User Experiences in Non-Places

This week I wanted to pick out some (lengthy) quotes from a favourite book of mine: Marc Augé’s classic . Augé is an anthropologist who originally published the book in 1992 but it is just as pertinent now as it was then. The Guardian summarizes the book by writing

I find the quotes interesting (and illustrative of Augé’s tone and approach) as they reflect on deeper levels of text and graphics — in a wider, more experiential and political manner — than what is currently brought up in the evolving conversation concerning (especially) UX writing.

The quotes are here illustrated by photographs I have taken around the world that I believe tell something very similar. Most of the photos were taken as part of artistic research I did back in 2013–2015, surrounding “new” types of spaces that are neither landscapes (as traditionally understood) nor public cityscapes. My goal was to better understand the ongoing transitioning into a new world that is far beyond the human scale, where monumental scales and ambitions confront very human behaviors, like flocking, trends and movements. Photographically, they become manifested as ideologies and visions that are neither apocalyptic nor utopian, but instead strange, beautiful… even haunting, just like how The Guardian describes Augé’s book.

The humble text string has, by its tone of voice and communicative clarity, tremendous power–perhaps the ultimate power if one is to believe thinkers like Foucault and Althusser. Even if the technical apparatus or device might be complex the interaction model will, without a doubt, weave a net of power relationships between the user and the device’s intention (or Dasein if you’re into ontological design). At the very least, I believe it is important for us within design to remember the larger implications and contexts that our manifestations partake in and how we wish to support them.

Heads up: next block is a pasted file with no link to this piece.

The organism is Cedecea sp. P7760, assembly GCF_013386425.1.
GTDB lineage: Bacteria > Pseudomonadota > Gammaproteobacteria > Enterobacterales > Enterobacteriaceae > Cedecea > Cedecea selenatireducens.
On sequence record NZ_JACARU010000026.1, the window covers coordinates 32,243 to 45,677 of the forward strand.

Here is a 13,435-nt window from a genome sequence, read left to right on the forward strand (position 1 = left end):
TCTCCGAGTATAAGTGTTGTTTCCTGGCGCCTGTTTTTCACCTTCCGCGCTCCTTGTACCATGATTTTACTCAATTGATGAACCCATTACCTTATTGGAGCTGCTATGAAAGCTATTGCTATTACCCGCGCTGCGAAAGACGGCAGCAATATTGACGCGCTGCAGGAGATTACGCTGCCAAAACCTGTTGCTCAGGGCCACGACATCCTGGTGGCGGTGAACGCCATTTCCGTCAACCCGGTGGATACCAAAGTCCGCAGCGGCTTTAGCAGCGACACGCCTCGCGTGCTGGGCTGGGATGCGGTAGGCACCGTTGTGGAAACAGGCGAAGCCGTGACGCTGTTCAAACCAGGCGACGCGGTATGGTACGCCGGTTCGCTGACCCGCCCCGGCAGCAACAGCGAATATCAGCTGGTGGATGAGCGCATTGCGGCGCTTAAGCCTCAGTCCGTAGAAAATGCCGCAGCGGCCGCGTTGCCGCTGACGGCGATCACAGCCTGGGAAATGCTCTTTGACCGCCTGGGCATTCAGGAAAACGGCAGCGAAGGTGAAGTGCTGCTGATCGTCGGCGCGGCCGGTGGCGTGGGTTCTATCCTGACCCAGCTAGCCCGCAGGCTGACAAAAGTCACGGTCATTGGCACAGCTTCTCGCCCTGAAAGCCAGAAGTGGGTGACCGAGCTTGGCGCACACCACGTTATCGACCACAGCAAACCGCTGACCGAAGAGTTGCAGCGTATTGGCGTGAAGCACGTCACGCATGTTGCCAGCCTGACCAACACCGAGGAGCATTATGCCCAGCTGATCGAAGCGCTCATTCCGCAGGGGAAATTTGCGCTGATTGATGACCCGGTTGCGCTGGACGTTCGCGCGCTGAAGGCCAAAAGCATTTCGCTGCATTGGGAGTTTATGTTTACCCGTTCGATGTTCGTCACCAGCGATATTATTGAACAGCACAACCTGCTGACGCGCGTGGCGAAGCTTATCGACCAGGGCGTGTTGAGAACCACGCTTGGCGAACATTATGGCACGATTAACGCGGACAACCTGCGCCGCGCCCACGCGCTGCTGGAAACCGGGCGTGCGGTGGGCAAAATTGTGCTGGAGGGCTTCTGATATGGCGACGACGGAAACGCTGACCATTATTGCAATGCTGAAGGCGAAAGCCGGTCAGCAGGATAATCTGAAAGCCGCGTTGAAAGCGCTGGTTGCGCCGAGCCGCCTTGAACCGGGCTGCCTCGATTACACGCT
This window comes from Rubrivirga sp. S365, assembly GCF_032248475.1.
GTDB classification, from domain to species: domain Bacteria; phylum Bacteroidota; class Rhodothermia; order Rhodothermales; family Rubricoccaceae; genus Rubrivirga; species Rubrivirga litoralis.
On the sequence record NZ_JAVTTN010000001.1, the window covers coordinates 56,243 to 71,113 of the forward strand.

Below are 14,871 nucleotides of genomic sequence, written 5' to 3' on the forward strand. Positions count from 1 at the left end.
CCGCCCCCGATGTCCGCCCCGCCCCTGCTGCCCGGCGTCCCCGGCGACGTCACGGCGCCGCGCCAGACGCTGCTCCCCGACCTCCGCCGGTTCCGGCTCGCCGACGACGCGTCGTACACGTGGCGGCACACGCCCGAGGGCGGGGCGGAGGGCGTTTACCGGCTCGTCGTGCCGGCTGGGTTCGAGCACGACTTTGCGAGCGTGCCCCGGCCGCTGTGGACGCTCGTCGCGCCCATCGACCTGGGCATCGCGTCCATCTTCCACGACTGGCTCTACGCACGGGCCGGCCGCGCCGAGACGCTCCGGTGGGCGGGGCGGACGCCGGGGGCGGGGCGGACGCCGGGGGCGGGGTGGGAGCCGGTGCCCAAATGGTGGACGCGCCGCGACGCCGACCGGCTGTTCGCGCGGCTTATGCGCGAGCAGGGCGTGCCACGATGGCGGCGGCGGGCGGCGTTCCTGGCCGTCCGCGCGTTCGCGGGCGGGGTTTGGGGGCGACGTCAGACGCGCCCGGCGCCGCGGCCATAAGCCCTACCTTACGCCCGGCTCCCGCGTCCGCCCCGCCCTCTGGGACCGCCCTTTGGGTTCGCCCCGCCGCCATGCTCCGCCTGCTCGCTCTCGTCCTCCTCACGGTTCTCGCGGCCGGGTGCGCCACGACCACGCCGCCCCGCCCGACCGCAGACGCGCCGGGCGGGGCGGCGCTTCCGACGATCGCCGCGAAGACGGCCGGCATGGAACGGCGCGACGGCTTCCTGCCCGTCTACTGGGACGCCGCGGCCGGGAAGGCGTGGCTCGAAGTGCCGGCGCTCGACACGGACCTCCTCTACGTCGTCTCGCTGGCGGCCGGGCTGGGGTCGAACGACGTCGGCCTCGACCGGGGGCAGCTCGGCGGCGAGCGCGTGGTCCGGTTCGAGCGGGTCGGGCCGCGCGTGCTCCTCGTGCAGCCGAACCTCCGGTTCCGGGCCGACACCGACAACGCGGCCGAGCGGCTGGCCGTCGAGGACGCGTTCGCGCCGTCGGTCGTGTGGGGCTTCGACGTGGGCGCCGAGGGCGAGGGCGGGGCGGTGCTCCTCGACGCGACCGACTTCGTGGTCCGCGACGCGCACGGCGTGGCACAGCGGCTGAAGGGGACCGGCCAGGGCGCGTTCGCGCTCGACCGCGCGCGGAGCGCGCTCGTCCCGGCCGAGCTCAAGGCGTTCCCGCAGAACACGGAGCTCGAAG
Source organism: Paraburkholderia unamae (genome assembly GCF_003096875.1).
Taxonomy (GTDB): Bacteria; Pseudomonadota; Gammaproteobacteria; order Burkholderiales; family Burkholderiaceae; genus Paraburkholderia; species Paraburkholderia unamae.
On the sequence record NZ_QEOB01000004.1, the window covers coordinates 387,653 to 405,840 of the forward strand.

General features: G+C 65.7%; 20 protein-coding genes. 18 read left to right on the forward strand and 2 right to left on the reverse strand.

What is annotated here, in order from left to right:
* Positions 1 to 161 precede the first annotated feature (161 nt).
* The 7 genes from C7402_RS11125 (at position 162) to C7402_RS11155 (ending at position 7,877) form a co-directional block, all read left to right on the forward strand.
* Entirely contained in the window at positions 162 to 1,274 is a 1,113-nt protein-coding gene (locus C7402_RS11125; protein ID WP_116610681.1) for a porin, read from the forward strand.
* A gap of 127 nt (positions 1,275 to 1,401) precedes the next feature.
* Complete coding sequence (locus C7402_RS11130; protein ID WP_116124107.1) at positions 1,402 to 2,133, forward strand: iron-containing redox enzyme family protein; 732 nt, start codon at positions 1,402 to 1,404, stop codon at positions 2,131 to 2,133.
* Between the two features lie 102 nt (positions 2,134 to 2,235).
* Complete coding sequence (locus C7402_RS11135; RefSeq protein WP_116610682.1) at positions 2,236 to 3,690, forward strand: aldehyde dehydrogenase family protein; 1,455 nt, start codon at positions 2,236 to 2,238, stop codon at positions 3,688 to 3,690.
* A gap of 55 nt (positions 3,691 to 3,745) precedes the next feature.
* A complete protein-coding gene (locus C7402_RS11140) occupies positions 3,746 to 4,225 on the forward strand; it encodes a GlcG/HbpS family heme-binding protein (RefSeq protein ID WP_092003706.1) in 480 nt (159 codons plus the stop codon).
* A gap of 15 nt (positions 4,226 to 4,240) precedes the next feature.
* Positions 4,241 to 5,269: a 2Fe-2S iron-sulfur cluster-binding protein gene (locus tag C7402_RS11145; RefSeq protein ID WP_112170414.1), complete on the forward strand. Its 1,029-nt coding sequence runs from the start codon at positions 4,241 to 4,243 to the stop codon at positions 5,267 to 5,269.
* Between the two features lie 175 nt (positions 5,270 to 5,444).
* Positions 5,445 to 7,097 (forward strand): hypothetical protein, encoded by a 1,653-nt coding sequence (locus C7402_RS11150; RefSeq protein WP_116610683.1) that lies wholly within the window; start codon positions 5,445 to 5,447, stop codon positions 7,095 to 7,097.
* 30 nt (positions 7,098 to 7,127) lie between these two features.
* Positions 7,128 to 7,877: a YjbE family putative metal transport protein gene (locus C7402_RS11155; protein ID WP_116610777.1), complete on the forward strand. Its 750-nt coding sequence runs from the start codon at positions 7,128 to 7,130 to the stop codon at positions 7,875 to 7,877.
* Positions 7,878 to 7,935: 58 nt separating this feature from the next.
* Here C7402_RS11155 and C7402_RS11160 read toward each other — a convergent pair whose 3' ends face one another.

Child looking back at us, in the midst of a blaze of mobile photo flashes at Disneyland
Sign in subway, with text reading: “Be aware of illegal photo taking — Report crime”

For me, this book has given me both insight and lots of questions concerning how and why non-places are what they are: simultaneously (possibly) democratic, open, soothing, safe–while being also always the very opposite of those. One needs to look no further than contemporary politics and rhetorics to see how these spaces were never intended (and cannot be upheld as) to be private, humble spaces but always an indistinct middle-ground of private, open, social and privatized concerns. With more spaces becoming these transitional types of spaces, we ought to look for how to connect people in meaningful ways, lest we want more old-style VR solitude on top of already hollow social spaces.

Lead Cloud Architect at Humblebee.